An Exhibit of works by Nikkei Artists

February 27, 2015 at 8:11 am

Emma Nishimura, Hitoko Okada, Laura Shintani, Naomi Yasui

@JCCC Gallery, 6 Garamond Court

January 12 to March 29, 2015

by David Fujino
photo by Yosh Inouye of artwork Laura Shintani

Nikkei artistsOf the four artists, Naomi Yasui’s photographs and ceramics were perhaps the most stylistically conceptual. Three gold-framed colour photographs hung on the wall. Each was a portrait of a single ceramic piece. After gazing at a photograph, I’d then walk over to a box filled with an assortment of ceramic shapes and try to find the piece that was in the photograph. Sometimes I wondered if the elongated ceramic on a pedestal was in the photographs; in any case, I thoroughly got caught up in the artist’s game of, what’s real? — the photograph, or the photographed?

But there was much more to Yasui’s work. Upon closer examination, each photograph revealed a single ceramic shape and the white paper backdrop it sat upon, plus two strips of masking tape and two clips that held the whole backdrop in place: so that the photograph was both a photo portrait and a photo documentation of how a portrait is made. The lesson I took away was that art can manipulate reality for its own purposes and for its own amusement. It also struck me that Yasui’s section — unlike the other three artists’ stations — had no accompanying artist’s statement: there were no words of intent. Coincidentally or not, this absence of a public written statement made Yasui’s work appear, by simple comparison, somewhat cerebral.

In the case of Emma Nishimura, she grew up hearing her grandparents’ many stories about their childhood travels back and forth between Japan and Canada before World War 2, and the internment camps they were later sent to, as well as her father’s tales about the B.C. city where he was born after the war. Three generations of stories became the “family narrative”. In an effort to gain a perspective on the complex threads of this family narrative, Nishimura began by reading historical books such as Ken Adachi’s “The Enemy That Never Was”, the novel “Obasan” by Joy Kogawa, copies of Tommy Shoyama’s first hand accounts, and Ann Gomer Sunahara’s “The Politics of Racism”.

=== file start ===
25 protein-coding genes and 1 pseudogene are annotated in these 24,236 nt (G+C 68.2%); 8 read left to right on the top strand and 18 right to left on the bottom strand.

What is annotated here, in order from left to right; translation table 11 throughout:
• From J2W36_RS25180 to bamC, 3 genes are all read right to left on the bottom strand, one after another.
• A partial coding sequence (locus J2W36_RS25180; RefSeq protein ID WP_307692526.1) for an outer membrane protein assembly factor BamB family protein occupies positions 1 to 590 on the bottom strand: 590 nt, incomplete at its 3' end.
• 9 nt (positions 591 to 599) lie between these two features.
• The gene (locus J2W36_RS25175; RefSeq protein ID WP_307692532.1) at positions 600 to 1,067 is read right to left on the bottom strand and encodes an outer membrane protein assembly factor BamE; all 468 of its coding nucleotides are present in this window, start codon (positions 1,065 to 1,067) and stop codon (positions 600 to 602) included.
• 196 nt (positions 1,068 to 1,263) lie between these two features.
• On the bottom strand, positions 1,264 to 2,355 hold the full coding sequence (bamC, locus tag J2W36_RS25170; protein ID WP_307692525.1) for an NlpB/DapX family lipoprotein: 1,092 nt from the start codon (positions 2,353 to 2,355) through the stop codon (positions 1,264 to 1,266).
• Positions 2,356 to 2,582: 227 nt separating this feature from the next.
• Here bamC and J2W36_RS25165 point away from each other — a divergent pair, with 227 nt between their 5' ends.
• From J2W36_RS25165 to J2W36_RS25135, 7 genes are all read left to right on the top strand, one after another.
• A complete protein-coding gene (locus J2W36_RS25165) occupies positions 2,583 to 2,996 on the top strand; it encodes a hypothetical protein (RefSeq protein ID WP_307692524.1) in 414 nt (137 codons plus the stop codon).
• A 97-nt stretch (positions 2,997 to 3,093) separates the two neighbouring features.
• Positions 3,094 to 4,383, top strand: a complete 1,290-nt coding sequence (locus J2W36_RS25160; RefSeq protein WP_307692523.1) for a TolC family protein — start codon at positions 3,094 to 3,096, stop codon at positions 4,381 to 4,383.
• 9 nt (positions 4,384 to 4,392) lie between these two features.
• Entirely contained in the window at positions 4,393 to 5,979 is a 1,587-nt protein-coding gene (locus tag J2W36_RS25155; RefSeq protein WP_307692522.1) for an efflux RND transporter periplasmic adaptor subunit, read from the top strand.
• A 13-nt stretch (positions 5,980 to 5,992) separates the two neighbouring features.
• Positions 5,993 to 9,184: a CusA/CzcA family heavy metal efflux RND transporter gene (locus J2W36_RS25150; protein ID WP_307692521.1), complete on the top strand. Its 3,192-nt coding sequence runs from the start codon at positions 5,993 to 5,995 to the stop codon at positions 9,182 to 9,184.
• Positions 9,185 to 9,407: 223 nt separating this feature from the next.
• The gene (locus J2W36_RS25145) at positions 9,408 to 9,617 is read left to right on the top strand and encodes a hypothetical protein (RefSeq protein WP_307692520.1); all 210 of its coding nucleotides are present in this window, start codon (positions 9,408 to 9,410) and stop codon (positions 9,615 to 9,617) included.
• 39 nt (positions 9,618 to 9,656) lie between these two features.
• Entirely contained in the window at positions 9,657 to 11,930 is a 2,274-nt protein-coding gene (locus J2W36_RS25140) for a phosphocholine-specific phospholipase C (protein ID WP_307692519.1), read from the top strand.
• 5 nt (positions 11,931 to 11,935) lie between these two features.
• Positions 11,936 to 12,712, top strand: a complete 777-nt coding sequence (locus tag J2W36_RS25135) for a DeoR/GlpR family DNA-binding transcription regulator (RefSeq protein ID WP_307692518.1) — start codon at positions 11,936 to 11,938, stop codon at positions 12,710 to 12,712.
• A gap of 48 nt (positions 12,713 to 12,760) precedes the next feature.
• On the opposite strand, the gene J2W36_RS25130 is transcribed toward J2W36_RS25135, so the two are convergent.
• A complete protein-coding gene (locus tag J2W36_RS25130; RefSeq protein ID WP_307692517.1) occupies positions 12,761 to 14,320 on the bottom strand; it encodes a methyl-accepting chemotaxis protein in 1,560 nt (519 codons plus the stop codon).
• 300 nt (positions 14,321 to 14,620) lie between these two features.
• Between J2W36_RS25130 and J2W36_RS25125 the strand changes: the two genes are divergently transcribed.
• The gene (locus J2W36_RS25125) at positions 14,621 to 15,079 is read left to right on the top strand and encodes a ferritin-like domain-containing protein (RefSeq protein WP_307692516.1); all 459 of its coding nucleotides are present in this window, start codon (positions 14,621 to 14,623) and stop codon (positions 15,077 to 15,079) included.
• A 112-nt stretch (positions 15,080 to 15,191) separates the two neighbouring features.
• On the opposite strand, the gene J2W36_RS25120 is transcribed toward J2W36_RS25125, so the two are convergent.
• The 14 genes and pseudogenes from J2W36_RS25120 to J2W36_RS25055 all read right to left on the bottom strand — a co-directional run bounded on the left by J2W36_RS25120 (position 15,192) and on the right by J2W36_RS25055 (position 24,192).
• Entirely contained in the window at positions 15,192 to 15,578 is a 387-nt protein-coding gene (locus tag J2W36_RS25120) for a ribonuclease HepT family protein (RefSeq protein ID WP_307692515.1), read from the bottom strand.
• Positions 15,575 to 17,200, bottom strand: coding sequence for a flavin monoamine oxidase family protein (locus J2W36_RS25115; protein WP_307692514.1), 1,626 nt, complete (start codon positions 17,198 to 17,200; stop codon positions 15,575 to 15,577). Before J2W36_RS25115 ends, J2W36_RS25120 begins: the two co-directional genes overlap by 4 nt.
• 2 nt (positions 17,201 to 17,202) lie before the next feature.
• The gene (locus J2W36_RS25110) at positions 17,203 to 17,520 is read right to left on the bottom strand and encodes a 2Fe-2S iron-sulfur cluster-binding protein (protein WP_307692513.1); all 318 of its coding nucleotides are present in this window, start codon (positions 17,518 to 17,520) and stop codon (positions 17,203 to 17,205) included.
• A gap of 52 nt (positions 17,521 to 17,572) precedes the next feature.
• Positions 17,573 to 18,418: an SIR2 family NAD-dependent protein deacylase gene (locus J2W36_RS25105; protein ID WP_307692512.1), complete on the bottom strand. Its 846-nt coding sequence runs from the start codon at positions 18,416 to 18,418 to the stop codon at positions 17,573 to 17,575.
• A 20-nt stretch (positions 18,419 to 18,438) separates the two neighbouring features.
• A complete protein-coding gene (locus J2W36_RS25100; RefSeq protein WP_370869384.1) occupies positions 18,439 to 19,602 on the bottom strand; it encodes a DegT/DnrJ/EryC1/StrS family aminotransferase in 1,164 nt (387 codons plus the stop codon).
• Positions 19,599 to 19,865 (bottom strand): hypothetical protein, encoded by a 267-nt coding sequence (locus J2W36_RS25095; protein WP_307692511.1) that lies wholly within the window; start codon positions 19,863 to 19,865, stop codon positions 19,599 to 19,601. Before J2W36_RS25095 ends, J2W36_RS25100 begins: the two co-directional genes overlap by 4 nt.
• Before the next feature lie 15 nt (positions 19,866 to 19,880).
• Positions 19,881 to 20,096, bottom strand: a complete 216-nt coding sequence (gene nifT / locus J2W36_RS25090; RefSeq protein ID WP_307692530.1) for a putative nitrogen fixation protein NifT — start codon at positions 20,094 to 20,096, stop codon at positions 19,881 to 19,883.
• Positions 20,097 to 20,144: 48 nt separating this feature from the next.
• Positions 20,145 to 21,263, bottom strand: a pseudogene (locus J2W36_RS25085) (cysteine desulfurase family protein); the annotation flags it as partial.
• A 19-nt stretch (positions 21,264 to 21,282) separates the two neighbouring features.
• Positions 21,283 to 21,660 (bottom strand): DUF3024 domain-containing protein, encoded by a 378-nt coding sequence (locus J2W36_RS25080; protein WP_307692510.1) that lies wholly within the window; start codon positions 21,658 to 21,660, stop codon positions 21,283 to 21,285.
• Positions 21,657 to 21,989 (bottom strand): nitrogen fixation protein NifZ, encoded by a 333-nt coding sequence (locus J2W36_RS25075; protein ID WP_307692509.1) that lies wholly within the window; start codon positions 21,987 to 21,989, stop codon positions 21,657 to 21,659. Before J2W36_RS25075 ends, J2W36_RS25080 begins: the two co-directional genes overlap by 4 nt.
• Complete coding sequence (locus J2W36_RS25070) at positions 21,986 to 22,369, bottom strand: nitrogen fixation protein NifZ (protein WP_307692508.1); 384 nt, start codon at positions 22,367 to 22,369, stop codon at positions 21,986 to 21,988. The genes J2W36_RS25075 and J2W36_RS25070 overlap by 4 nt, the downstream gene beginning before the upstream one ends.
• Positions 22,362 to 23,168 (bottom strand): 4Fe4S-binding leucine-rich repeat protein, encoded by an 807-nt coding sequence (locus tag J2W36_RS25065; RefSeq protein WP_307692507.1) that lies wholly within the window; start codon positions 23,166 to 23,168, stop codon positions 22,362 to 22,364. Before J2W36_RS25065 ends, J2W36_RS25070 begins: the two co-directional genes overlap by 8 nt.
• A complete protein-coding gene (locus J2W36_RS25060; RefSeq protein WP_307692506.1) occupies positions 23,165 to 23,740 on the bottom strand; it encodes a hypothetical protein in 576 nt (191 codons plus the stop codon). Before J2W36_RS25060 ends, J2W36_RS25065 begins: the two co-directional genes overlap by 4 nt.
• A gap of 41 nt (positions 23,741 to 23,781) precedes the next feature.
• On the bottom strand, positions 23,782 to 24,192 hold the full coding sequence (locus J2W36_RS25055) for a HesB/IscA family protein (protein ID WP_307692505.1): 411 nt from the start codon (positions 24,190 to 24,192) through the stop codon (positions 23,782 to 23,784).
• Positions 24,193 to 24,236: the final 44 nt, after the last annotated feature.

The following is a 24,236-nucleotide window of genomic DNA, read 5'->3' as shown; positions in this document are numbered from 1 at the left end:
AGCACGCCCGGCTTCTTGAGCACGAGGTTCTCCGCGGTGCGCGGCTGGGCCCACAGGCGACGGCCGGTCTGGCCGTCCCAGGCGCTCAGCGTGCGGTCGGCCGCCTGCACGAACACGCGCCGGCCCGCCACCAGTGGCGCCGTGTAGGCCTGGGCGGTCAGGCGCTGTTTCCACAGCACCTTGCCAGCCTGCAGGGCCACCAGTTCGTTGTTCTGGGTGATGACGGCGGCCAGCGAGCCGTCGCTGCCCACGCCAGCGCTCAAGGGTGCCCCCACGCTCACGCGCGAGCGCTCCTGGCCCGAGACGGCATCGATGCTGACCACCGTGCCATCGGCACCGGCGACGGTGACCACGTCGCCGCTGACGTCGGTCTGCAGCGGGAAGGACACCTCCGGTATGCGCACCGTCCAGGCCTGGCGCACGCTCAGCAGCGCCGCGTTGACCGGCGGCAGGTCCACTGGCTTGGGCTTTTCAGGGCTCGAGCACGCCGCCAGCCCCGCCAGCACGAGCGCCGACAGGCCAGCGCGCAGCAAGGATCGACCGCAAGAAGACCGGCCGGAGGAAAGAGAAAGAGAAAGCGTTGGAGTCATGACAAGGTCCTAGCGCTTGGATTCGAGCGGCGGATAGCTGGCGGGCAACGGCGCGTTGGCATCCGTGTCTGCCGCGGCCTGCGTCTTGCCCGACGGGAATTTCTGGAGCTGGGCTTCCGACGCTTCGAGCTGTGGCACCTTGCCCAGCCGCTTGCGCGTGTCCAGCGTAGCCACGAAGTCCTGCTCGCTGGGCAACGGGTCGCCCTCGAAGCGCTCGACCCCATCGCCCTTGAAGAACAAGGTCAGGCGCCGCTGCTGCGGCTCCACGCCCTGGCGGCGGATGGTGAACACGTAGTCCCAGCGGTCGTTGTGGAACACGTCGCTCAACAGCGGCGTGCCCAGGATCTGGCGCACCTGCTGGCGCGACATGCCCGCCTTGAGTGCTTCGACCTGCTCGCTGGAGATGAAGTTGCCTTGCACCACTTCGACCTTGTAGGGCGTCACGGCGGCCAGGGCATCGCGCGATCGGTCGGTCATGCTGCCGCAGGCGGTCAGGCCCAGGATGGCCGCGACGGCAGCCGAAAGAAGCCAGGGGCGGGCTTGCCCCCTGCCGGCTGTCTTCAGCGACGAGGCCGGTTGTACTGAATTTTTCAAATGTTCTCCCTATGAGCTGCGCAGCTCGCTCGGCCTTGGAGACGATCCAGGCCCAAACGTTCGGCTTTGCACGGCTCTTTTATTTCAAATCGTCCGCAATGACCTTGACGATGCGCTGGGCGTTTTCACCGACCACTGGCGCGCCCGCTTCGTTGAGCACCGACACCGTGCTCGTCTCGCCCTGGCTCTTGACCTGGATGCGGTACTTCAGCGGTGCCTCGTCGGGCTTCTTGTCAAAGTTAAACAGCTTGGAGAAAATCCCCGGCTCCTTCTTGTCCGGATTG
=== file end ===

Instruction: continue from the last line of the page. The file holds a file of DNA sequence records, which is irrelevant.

Out of this research, the printmaker created “Constructed Narrative Series” — a series of black and white maps that bear no names of any cities, towns, internment camps, rivers, or mountains. Unlike the typical maps of historical memory — with their strict adherence to the naming of places — these maps instead are all about lines and shapes. Nishimura’s maps are clearly a triumph of visual memory and bold artistic choice. In her piece, “Bundled Thoughts”, the focus is on beautiful objects — objects that evoked, at least in this viewer, a sombre scene of baggage all lined up on a platform as Japanese Canadians waited for a train to take them to the internment camps. Inscribed with Japanese characters, these tiny dark paper bundles sat on white shelves … silent, waiting to release their thoughts.

I next looked up at white clusters of paper honeycomb cells hanging from the ceiling, then looked down and saw more white cells scattered on the floor in a circular pattern. This was “HIVE DRESS 1” by Hitoko Okada, a dress that was all cells and no body, but contained within its embryonic cells was the promise of future growth.